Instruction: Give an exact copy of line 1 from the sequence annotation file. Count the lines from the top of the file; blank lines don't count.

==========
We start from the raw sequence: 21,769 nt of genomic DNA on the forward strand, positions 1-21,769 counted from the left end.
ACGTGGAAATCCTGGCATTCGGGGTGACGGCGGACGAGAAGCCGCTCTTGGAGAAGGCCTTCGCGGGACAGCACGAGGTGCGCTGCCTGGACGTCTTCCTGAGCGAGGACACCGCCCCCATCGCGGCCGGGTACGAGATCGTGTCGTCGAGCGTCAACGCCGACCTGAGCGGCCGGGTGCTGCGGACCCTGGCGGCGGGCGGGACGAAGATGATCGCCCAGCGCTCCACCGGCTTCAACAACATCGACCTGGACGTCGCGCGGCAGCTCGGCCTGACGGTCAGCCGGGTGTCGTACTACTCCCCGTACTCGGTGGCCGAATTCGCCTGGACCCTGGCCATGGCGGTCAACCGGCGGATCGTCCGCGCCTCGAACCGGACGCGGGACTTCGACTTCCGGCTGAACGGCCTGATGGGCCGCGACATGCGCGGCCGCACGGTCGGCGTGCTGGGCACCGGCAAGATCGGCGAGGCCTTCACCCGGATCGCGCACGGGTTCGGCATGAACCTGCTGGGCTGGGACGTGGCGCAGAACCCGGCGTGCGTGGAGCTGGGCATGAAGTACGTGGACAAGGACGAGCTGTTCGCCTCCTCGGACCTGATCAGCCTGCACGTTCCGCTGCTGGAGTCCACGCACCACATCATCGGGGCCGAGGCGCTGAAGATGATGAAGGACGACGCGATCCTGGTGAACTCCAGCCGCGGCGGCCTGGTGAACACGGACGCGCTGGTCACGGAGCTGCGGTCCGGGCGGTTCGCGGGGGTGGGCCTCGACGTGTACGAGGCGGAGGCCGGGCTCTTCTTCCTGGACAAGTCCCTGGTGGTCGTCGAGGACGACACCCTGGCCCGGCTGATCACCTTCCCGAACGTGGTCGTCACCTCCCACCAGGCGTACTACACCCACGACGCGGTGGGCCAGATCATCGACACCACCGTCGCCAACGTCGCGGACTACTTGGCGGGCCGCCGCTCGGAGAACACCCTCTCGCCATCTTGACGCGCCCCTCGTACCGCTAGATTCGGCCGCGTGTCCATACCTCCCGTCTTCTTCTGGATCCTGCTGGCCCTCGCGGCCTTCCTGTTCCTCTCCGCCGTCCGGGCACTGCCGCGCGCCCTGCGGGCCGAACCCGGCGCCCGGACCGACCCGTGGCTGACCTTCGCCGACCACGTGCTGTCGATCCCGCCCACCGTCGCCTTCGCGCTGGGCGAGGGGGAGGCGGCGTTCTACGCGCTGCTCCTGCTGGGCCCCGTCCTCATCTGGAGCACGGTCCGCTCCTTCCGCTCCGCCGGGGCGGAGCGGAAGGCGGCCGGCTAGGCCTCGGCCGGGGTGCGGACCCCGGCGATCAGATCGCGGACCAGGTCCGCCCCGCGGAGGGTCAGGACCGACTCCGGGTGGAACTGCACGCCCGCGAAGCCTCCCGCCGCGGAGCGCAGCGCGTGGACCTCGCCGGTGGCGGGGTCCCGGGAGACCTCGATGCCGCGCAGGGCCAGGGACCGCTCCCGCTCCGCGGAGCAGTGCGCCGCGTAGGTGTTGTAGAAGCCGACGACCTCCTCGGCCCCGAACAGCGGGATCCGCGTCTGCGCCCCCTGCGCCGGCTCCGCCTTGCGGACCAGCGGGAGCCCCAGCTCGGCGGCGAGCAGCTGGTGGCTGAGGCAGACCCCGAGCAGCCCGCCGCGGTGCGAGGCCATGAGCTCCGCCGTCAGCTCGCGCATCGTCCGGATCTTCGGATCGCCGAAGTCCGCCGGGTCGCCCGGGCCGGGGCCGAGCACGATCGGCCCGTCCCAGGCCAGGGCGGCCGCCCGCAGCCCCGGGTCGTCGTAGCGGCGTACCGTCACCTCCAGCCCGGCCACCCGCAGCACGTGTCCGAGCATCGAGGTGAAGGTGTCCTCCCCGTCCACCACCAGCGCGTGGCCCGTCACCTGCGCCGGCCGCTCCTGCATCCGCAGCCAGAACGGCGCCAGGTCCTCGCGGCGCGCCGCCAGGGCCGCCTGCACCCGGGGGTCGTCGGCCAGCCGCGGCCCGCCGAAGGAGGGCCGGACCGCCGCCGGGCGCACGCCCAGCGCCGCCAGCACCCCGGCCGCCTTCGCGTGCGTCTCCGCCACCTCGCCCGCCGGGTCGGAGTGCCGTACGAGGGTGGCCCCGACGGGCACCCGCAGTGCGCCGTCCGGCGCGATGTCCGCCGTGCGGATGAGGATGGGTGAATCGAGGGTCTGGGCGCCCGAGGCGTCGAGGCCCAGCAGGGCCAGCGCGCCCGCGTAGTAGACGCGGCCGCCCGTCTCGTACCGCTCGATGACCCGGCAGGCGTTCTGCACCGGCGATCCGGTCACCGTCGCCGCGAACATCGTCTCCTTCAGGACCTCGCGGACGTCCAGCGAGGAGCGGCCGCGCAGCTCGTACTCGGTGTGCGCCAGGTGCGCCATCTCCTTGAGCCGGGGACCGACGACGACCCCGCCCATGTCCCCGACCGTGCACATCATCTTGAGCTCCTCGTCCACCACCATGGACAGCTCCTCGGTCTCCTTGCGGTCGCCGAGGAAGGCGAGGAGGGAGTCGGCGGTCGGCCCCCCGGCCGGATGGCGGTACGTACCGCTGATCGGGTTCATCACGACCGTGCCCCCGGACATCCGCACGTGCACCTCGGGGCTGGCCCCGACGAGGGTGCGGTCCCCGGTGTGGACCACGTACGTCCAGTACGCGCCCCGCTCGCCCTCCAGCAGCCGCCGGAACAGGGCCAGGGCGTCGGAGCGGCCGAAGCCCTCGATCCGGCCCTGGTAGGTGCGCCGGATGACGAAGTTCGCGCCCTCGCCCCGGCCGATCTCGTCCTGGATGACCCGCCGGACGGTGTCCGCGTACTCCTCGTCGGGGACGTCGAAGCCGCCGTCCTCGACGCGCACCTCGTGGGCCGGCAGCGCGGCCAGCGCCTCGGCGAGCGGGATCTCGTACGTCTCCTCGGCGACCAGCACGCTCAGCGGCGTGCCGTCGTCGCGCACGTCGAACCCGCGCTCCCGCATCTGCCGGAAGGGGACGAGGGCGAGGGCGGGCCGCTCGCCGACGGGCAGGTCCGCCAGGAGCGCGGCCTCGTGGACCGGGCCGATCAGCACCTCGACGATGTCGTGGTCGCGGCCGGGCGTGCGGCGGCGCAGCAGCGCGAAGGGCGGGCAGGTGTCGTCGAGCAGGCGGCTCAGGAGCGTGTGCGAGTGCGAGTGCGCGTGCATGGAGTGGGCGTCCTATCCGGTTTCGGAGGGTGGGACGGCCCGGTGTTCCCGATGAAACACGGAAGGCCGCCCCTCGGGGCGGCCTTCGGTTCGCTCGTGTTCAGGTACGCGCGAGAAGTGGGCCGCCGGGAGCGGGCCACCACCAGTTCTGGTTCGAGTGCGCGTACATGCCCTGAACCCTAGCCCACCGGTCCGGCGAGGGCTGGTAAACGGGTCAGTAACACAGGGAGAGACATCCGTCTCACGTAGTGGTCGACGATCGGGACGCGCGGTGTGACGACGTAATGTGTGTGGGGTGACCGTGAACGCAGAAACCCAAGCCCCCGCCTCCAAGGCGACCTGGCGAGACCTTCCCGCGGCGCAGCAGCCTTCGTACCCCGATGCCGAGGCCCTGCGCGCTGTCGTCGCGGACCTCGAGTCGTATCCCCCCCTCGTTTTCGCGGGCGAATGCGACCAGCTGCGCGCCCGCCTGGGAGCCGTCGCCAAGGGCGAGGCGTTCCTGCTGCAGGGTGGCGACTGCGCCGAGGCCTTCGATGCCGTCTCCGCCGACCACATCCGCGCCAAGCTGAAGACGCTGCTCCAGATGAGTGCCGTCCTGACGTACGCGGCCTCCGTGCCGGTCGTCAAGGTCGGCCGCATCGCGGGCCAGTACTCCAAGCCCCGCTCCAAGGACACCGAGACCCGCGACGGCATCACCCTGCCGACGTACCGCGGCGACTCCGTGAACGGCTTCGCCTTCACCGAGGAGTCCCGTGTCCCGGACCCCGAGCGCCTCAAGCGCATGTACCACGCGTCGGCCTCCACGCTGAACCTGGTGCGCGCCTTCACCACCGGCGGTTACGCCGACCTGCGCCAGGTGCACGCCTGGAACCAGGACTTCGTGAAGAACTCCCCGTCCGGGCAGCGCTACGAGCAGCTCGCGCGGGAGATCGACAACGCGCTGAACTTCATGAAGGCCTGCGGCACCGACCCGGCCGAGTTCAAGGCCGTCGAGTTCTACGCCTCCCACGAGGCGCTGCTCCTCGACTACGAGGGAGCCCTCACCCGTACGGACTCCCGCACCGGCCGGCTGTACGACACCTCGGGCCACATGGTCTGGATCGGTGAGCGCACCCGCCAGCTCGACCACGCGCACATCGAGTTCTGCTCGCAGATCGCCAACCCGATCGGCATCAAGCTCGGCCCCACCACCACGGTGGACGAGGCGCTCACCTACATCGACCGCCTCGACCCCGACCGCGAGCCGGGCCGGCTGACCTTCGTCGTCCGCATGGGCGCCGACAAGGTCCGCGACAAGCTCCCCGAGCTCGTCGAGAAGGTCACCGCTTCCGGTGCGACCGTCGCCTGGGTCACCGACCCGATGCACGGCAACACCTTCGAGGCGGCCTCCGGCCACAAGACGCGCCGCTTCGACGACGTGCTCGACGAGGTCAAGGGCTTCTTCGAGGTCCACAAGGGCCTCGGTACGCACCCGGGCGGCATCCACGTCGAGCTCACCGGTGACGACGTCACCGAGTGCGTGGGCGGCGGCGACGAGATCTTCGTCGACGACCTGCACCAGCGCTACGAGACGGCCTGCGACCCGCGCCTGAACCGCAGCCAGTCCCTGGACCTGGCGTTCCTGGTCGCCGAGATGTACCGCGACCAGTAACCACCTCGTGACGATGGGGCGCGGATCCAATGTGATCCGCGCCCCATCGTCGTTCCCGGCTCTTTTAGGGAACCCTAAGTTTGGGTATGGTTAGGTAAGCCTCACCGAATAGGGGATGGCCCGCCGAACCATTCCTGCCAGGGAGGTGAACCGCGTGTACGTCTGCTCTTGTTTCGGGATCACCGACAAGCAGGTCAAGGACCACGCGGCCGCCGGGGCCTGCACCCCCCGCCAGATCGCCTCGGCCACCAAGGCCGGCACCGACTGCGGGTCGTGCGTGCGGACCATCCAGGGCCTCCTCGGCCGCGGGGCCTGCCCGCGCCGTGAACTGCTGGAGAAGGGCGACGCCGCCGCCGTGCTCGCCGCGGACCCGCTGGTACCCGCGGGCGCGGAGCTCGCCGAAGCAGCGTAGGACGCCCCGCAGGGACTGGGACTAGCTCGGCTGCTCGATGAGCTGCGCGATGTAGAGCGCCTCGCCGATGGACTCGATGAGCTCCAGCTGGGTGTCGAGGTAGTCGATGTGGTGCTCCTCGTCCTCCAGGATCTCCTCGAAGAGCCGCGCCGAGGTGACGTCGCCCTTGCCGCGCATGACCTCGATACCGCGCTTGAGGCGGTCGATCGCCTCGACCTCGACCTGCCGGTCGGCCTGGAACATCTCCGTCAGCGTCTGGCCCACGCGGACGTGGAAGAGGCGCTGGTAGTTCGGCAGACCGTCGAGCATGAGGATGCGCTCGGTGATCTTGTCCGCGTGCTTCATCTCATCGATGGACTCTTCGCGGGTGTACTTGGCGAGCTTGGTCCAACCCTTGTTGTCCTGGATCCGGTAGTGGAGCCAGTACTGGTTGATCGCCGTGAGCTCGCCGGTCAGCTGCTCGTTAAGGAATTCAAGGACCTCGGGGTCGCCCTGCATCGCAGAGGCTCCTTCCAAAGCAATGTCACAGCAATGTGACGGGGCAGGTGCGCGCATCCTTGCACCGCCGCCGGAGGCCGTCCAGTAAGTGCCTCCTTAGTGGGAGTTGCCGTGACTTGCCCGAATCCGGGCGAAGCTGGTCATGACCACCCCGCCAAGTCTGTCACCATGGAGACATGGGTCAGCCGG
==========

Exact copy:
We start from the raw sequence: 21,769 nt of genomic DNA on the forward strand, positions 1-21,769 counted from the left end.